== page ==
I have done the Robot Dynamics and Control Course with success. I noticed that in the last example there is damping parameter in the torque equation. This parameter is also specified in the URDF robot’s model, but in URDF one can also set the friction parameter. The friction issue is not mention in the course, and I would like to learn how to include friction in calculating torques. How to do it in the simplest way? Or, is the damping enough for moving properly with friction.
Secondly, from equations, it occurs that for huge damping values (e.g. while calculating lower_link_torque_vector), the b * omega_1 term can be bigger then tau_1 and movement will be in the opposite direction - that is not correct.
Energy dissipation in a joint can be produced by several elements: friction, and diverse types of damping. For this chapter we have done a first approximation to the problem of energy dissipation and assumed that all dissipation is modelled by a damping effect. This approximation usually works for most cases as indicated in Eduard Wilson’s Book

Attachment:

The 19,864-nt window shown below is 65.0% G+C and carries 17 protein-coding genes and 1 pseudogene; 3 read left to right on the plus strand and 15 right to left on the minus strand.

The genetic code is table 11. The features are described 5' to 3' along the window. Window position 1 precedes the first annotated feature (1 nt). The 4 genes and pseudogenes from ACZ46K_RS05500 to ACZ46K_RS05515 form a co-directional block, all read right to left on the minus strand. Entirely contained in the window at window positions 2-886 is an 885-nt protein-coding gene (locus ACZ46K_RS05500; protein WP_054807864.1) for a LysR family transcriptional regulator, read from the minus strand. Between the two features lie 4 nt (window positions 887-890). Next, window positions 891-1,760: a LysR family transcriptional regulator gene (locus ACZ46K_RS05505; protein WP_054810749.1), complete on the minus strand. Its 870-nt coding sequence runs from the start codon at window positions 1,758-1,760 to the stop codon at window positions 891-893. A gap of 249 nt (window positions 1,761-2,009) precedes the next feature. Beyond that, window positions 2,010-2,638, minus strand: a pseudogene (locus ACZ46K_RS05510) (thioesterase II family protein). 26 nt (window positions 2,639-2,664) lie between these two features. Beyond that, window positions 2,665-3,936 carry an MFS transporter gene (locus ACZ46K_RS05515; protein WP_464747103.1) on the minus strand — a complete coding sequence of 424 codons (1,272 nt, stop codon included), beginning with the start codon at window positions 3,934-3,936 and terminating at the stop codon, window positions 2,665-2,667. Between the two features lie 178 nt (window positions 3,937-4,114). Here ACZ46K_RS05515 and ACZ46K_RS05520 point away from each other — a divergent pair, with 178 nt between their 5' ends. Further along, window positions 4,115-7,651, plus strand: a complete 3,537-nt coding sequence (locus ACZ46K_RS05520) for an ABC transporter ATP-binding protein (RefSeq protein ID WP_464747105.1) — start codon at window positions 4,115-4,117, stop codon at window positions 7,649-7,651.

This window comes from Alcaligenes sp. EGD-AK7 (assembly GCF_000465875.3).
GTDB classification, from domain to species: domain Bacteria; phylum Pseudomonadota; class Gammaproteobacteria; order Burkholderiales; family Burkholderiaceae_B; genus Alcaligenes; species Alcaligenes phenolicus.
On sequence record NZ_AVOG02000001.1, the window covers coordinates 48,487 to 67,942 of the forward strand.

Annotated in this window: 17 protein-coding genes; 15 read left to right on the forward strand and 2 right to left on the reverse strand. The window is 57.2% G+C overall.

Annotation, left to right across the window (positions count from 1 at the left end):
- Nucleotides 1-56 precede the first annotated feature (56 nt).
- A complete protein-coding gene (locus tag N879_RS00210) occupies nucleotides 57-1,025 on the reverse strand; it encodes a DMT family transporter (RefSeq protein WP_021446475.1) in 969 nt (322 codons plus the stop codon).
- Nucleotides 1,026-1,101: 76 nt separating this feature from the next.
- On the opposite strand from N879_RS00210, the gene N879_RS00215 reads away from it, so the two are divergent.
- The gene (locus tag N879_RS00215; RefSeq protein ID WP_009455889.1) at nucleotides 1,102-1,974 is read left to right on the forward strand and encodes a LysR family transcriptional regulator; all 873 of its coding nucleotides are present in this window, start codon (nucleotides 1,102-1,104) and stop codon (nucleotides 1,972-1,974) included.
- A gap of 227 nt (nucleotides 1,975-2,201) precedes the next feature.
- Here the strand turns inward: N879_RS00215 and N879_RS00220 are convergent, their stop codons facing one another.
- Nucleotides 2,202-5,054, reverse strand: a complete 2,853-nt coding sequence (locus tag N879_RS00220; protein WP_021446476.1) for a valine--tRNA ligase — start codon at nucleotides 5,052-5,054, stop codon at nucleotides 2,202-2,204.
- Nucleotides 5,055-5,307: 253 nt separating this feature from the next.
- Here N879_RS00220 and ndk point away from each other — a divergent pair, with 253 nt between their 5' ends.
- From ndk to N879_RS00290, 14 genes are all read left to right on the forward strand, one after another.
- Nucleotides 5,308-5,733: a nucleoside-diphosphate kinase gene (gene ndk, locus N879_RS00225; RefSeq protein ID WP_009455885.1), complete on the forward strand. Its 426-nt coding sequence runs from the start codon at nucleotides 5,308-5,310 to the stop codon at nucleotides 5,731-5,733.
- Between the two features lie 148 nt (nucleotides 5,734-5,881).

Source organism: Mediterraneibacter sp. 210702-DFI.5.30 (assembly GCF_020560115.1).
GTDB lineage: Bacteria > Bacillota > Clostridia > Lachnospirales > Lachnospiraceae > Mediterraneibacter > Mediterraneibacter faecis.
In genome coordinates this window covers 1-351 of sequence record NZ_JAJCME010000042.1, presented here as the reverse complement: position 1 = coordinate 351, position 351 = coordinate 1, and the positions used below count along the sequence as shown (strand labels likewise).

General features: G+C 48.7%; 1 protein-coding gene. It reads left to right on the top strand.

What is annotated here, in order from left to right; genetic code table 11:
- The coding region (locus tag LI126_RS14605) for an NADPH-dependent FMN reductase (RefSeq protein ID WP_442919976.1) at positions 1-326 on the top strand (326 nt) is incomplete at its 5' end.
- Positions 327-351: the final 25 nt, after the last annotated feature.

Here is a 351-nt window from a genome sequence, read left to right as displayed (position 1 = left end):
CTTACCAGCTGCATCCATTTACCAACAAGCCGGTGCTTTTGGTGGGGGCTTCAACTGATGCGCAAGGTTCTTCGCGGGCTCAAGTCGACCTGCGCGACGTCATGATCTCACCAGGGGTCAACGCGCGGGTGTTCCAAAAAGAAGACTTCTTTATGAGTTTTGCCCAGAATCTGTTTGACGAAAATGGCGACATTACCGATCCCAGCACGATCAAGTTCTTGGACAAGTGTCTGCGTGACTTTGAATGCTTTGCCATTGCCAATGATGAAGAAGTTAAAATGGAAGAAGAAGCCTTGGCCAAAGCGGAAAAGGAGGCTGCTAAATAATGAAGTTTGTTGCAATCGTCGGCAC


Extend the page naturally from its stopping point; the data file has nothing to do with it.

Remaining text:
Three Dimensional Static and Dynamic Analysis of Structures (chapter 19 free download).
You can extend anytime the precision of the Lagrange equation by adding elements of non-conservative forces like friction. For that, have a look a section 13.4.3 of the amazing book Planning Algorithms (free download) by Steven LaValle. Check it out and let me know if it is clear for you.
About your second question, it is understood that you cannot set a damping coefficient bigger than the torque. In case the damping is very big (let’s say the joint is inside a box of sand) then the joint would just not move. You need to interpret that, and may be include a check in your program that prevents moving thee joint when that part of the equation is negative (in the same sense as we check for zero divisions).